pH and soil nutrients

What is pH?

pH is a measure of acidity and alkalinity in the soil and ranges from pH1 (pure acid) to 14 (pure alkali), with neutral being pH7.

Artificial fertilizer has an acidifying effect on soil; urine is also acid, so heavily grazed pasture will decrease in pH over time. Grass grows best at a pH of about 6 – 6.5. If your soil pH is lower than this, spreading limestone, ground chalk, calcified seaweed or basic slag (mainly to provide phosphate but its liming action is additional) will raise it.

A tonne of lime on one acre will raise the pH by about 0.3 but you shouldn’t spread more than two tonne to the acre in any year. Using calcified lime will also increase the amount of calcium in the soil and calcified seaweed will add other micronutrients to the soils as well. The pasture can continue to be grazed after the application of calcified seaweed; other liming agents have to be washed in before stock can be allowed to graze.

Soil nutrients

Grass also needs a range of nutrients to grow well. The three main ones are:

  • Nitrogen (N)
  • Phosphorus (P)
  • Potassium (K)

All are available in bags and in various proportions – you’ll see fertiliser advertised as 10:20:20 for example, meaning that there is twice the amount of P and K than N. However, bagged fertilizer is expensive both in terms of pounds and in its impact on the environment. More farmers are now looking at other sources of nutrients to reduce their carbon footprint.


Nitrogen (N) promotes green, leafy growth. Grass species like the ryegrasses have been developed to respond to high nitrogen inputs and in these circumstances, will outcompete other grasses and plants (including clover) in the sward. Of course, clover is a natural producer of soil nitrogen, which can replace artificial nitrogenous fertiliser. The use of artificial nitrogenous fertilizer is not recommended on grazing for horses and it should never be applied to mixed species grassland.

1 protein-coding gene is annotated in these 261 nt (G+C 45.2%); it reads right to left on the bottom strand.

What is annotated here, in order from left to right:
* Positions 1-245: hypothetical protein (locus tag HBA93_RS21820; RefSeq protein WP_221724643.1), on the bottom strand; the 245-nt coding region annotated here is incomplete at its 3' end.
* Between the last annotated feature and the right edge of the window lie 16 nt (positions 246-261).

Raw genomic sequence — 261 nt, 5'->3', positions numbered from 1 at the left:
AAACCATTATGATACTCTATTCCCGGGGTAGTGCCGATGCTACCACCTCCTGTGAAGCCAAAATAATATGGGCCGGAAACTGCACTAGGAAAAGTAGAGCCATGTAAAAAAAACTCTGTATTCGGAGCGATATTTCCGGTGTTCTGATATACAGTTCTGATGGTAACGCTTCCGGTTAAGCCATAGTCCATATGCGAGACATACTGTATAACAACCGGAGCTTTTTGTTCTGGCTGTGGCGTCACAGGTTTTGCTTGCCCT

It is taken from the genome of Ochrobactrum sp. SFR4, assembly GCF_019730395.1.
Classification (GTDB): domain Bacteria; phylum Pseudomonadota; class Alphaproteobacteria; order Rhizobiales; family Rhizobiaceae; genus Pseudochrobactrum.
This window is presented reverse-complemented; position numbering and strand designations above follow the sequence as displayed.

Unlike nitrogen, the action of phosphorus and potassium is slower and longer acting. Applications should only be required every five years or so. Hay meadows are most likely to need P and K, especially if there is no aftermath grazing so no manure deposition.


Phosphorus (P) is required for plant tissue growth, to help the plant take up nutrients and for root development. It is usually applied from a bag as phosphate or rock phosphate but grazing animals will return phosphorus to the soil through their dung.


Potassium (K) is required for good flower and seed development. It is usually applied from a bag as potash, rock potash or basic slag. Like phosphorus, it is found in the dung of grazing animals. Potash is most likely to diminish on light soils, especially those with a high pH.


Plants also need other micronutrients to either grow well or to provide these micronutrients to the stock grazing the plants. These include:

  • Calcium
  • Magnesium
  • Selenium
  • Copper
  • Cobalt
  • Manganese
  • Molybdenum

If you are removing grass as hay or silage, you will have to add fertility either as bagged fertiliser or as farmyard manure (FYM).

FYM is the traditional way to return fertility to the soil. As well as providing slow release nutrients, it also adds organic matter. Given its bulk, it is difficult to over-enrich the soil.

On semi-natural grasslands, it is recommended that no more than 20 tonnes of FYM be applied per hectare no more than one in every four years. It is best applied in spring or late summer (before the autumn flush of grass) so that grass can immediately take up the nutrients. Applied in autumn, nutrients may be leached out and contaminate watercourses.

Rosemary Champion

About Rosemary Champion

Rosemary lives on a 12 acre smallholding in Angus, in the east of Scotland, where she keeps Ryeland Sheep, Shetland cattle and assorted poultry. She was destined to be a smallholder from an early age.

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